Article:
Born Effie Brooks Pope in Salem, Ohio, she was the only child of industrialist and art collector Alfred Atmore Pope and his wife Ada Lunette Brooks. When Effie was 19, she changed her name to Theodate in honor of her grandmother Theodate Stackpole. She was a graduate of Miss Porter’s School in Farmington, Connecticut. In addition to designing the Hill-Stead Museum in Farmington, she designed and founded the famous Avon Old Farms School in Avon, as well as Westover School. Among her other well known architectural commissions was the 1920 reconstruction of the birthplace in New York City of former President Theodore Roosevelt. She was a first cousin to the mother of architect Philip Johnson.
Theodate Pope was a member of the Architectural League of New York, the Archaeological Institute of America, and the Mediaeval Academy of America.
On May 1, 1915, she boarded the British ocean liner Lusitania as a First Class passenger, together with her maid Miss Emily Robinson and Professor Edwin W. Friend, a fellow Farmington resident. When the ship was torpedoed by a German submarine on May 7, Theodate and Edwin were just going for a walk on the boat deck. They almost got into one of the lifeboats but before stepping inside, the couple watched the boat being thrown up into the air. They decided it was a better idea to jump off the deck. Theodate turned to her maid saying “Come, Robinson” and then jumped. When she rose to the surface, both Emily and Edwin had disappeared. Instead, she found herself caught in a mob of screaming, struggling people trying to keep themselves alive. She found herself “being washed and whirled up against wood.” Something hit her hard on the head, but, although half-stunned, she surfaced at last. “People all around me were fighting, striking and struggling,” she later recalled. Then a man “insane with fright” made “a sudden jump and landed clean on my shoulders, believing I could support him.” He had no life jacket, and his weight was pushing her back under. Somehow she found the strength to say “Oh, please don’t” before the waters closed over her. Feeling her sink, the man let go. Theodate surfaced again and looked around for Edwin Friend. Instead she saw close by her an elderly man, another man with a bloody gash in his forehead, and a third clasping a small tin tank as a float. Seeing an oar floating nearby, she pushed one end toward the old man and took hold of the other. Moments later she lost consciousness but was pulled in from the sea with boat hooks and laid among the dead “like a sack of cement.” One woman pleaded with the rescuers to give her artificial respiration. They cut off her fashionable clothing and went to work. To their amazement, she came around. Gazing confusedly around her, Theodate gradually realized she was lying on the floor wrapped in a blanket and staring into a small open-grate fire. Neither her maid nor Professor Friend had survived.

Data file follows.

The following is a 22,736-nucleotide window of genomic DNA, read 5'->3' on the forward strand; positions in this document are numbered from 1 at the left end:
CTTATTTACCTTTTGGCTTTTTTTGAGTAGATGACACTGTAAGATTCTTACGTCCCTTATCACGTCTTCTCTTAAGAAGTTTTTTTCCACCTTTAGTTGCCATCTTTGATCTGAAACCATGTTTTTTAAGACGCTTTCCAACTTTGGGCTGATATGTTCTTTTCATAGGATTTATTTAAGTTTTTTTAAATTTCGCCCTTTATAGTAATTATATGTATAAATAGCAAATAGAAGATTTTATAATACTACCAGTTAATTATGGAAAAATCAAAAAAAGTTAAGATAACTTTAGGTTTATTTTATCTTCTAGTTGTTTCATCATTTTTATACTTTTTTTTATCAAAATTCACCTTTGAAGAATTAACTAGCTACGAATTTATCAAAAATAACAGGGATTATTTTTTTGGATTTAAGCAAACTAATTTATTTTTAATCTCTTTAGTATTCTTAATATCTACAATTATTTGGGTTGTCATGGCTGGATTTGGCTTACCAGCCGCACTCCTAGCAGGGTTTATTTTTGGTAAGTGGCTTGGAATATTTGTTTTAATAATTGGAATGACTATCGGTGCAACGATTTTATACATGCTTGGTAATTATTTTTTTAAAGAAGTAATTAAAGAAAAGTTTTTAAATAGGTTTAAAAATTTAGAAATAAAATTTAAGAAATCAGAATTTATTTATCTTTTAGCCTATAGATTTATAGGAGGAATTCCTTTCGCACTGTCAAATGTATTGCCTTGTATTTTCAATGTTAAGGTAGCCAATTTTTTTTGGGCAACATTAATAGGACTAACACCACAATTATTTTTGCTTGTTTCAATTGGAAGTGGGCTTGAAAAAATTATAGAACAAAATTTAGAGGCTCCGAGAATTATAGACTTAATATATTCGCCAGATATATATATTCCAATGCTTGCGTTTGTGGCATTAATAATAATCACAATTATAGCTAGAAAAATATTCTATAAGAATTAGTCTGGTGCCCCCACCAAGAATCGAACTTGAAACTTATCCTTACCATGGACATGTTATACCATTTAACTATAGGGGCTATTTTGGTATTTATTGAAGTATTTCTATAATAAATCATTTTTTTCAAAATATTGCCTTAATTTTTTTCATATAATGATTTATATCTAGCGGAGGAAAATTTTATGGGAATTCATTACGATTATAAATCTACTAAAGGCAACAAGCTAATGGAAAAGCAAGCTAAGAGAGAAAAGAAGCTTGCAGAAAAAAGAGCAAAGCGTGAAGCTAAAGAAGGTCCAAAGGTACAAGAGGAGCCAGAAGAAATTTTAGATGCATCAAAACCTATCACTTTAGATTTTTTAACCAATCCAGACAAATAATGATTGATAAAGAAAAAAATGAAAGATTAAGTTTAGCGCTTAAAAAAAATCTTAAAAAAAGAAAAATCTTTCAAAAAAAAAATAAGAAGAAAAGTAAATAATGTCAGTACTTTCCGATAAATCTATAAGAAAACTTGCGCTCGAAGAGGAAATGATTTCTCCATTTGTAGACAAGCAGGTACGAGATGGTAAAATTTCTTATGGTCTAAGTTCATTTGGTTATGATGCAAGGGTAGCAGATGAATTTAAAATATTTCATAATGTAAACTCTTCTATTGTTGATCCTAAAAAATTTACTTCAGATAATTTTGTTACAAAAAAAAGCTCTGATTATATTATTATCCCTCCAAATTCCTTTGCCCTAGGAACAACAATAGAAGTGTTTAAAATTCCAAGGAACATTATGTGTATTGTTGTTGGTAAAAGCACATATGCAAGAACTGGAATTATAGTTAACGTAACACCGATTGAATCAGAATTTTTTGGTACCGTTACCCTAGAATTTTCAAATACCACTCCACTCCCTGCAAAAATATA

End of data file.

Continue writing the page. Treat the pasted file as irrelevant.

From this point on Theodate was terrified of traveling by ship. But since it was the only way to travel overseas at the time, she still forced herself to go.
On May 6, 1916 Theodate married 52-year-old John Wallace Riddle, who was a former American diplomat. She died on August 30, 1946 at her home in Farmington.